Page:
Crazymeds now uses a secure server, but it is not so secure that you can discuss anything having to do with nuclear power facilities, air traffic control systems, aircraft navigation systems, weapons control systems, or any other system requiring failsafe operation whose failure could lead to injury, death or environmental damage. Just so you know. So if you’re mentally interesting and have a job that deals with that sort of thing, talk about said job elsewhere. Otherwise feel free to discuss your meds and brain cooties.
No neurologists, psychiatrists, therapists or pharmacists were harmed in the production of this website. Use only as directed. Void where prohibited. Contains nuts. Certain restrictions may apply. All data are subject to availability. Not available on all mobile devices, in the 12 Galaxies Guiltied to a Zegnatronic Rocket Society, or in all dimensions of reality. Hail Xenu!
‘Everything is true, nothing is permitted.’ - Jerod Poore
1 While there are plenty of books to help you with hypochondria, for some reason there’s not much in the way of websites. Then again, staying off of the Internet is a large part of curing/managing the disorder.
2 Remember kids, Microsloth operating systems are like TOS Star Trek movies with in that every other one sucks way, way more. With TOS Star Trek movies you don’t want to bother watching the odd-numbered ones. With Microsloth OS you don’t want to buy and install the even-numbered ones. Anyone who remembers ME and Vista knows what I mean.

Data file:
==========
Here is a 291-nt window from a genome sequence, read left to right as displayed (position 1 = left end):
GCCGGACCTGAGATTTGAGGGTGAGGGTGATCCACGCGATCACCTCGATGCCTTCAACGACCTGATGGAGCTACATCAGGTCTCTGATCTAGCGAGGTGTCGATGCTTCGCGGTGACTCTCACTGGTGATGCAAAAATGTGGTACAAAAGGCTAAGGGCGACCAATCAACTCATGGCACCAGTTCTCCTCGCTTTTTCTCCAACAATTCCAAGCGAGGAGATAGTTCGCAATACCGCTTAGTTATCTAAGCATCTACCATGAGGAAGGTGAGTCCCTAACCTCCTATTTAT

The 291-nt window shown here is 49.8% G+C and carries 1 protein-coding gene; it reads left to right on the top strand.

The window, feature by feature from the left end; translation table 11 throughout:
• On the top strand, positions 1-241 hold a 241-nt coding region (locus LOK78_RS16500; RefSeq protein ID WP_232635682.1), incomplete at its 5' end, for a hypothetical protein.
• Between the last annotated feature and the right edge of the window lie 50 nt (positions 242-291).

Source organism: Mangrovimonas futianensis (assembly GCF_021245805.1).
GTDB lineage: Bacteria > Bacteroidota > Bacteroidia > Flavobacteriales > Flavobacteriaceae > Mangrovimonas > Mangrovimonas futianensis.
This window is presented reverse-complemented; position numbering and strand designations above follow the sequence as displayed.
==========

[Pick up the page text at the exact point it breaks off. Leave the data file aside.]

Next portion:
3 Have I mentioned how open source operating systems for commercial applications is one of the dumbest ideas in the history of dumb ideas?* I don’t even need my big-ass rant any more. Heartbleed has made my case for me. And that’s just the one that got all the media attention. The very nature of an open source operating system makes security as much of an illusion as anonymity on teh Intergoogles. Before you flip out too much: the domain Crazymeds is hosted on uses a version of SSL that is not affected by the Heartbleed bug. That’s one of the many reasons why I pay a lot of money and keep this site on Lunarpages.
* Yes, I know I’m using open source browsers. I also test the site using the now-defunct IE and Safari browsers. Their popularity - and superiority - killed IE and Safari, so that’s why I rely on the open source browsers. It’s like brand vs. generic meds. Sometimes the generic is better than the brand.
Author: Jerod Poore Date Modified: 2017–03–25 Date Published: 2011–07–12